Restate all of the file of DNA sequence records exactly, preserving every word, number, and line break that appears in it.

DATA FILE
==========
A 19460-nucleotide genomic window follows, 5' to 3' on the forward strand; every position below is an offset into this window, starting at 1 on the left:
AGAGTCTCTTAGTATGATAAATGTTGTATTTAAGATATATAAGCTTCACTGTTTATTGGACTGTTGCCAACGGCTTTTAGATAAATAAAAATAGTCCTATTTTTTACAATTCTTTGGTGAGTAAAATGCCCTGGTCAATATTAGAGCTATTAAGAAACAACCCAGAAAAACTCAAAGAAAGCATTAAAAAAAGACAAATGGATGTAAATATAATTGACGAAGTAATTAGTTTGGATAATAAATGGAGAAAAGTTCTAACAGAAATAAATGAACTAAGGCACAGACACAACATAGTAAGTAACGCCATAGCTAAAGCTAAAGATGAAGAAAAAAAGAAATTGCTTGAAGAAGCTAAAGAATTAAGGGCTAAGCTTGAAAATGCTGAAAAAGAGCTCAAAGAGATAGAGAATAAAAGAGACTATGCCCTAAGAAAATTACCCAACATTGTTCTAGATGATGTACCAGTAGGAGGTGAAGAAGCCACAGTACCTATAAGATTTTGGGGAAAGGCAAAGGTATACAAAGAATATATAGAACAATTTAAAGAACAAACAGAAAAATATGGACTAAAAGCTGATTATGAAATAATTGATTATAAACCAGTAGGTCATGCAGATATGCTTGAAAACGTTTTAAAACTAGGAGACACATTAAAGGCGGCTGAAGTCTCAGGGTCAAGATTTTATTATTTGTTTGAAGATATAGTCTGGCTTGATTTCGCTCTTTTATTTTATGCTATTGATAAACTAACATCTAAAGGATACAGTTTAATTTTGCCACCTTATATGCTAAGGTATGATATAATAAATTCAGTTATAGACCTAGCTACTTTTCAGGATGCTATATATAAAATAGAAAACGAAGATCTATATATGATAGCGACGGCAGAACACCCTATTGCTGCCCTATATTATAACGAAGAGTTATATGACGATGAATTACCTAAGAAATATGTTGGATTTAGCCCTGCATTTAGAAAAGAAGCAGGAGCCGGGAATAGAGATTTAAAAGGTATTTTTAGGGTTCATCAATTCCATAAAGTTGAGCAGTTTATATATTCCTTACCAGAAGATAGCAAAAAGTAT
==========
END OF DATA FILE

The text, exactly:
A 19460-nucleotide genomic window follows, 5' to 3' on the forward strand; every position below is an offset into this window, starting at 1 on the left:
AGAGTCTCTTAGTATGATAAATGTTGTATTTAAGATATATAAGCTTCACTGTTTATTGGACTGTTGCCAACGGCTTTTAGATAAATAAAAATAGTCCTATTTTTTACAATTCTTTGGTGAGTAAAATGCCCTGGTCAATATTAGAGCTATTAAGAAACAACCCAGAAAAACTCAAAGAAAGCATTAAAAAAAGACAAATGGATGTAAATATAATTGACGAAGTAATTAGTTTGGATAATAAATGGAGAAAAGTTCTAACAGAAATAAATGAACTAAGGCACAGACACAACATAGTAAGTAACGCCATAGCTAAAGCTAAAGATGAAGAAAAAAAGAAATTGCTTGAAGAAGCTAAAGAATTAAGGGCTAAGCTTGAAAATGCTGAAAAAGAGCTCAAAGAGATAGAGAATAAAAGAGACTATGCCCTAAGAAAATTACCCAACATTGTTCTAGATGATGTACCAGTAGGAGGTGAAGAAGCCACAGTACCTATAAGATTTTGGGGAAAGGCAAAGGTATACAAAGAATATATAGAACAATTTAAAGAACAAACAGAAAAATATGGACTAAAAGCTGATTATGAAATAATTGATTATAAACCAGTAGGTCATGCAGATATGCTTGAAAACGTTTTAAAACTAGGAGACACATTAAAGGCGGCTGAAGTCTCAGGGTCAAGATTTTATTATTTGTTTGAAGATATAGTCTGGCTTGATTTCGCTCTTTTATTTTATGCTATTGATAAACTAACATCTAAAGGATACAGTTTAATTTTGCCACCTTATATGCTAAGGTATGATATAATAAATTCAGTTATAGACCTAGCTACTTTTCAGGATGCTATATATAAAATAGAAAACGAAGATCTATATATGATAGCGACGGCAGAACACCCTATTGCTGCCCTATATTATAACGAAGAGTTATATGACGATGAATTACCTAAGAAATATGTTGGATTTAGCCCTGCATTTAGAAAAGAAGCAGGAGCCGGGAATAGAGATTTAAAAGGTATTTTTAGGGTTCATCAATTCCATAAAGTTGAGCAGTTTATATATTCCTTACCAGAAGATAGCAAAAAGTAT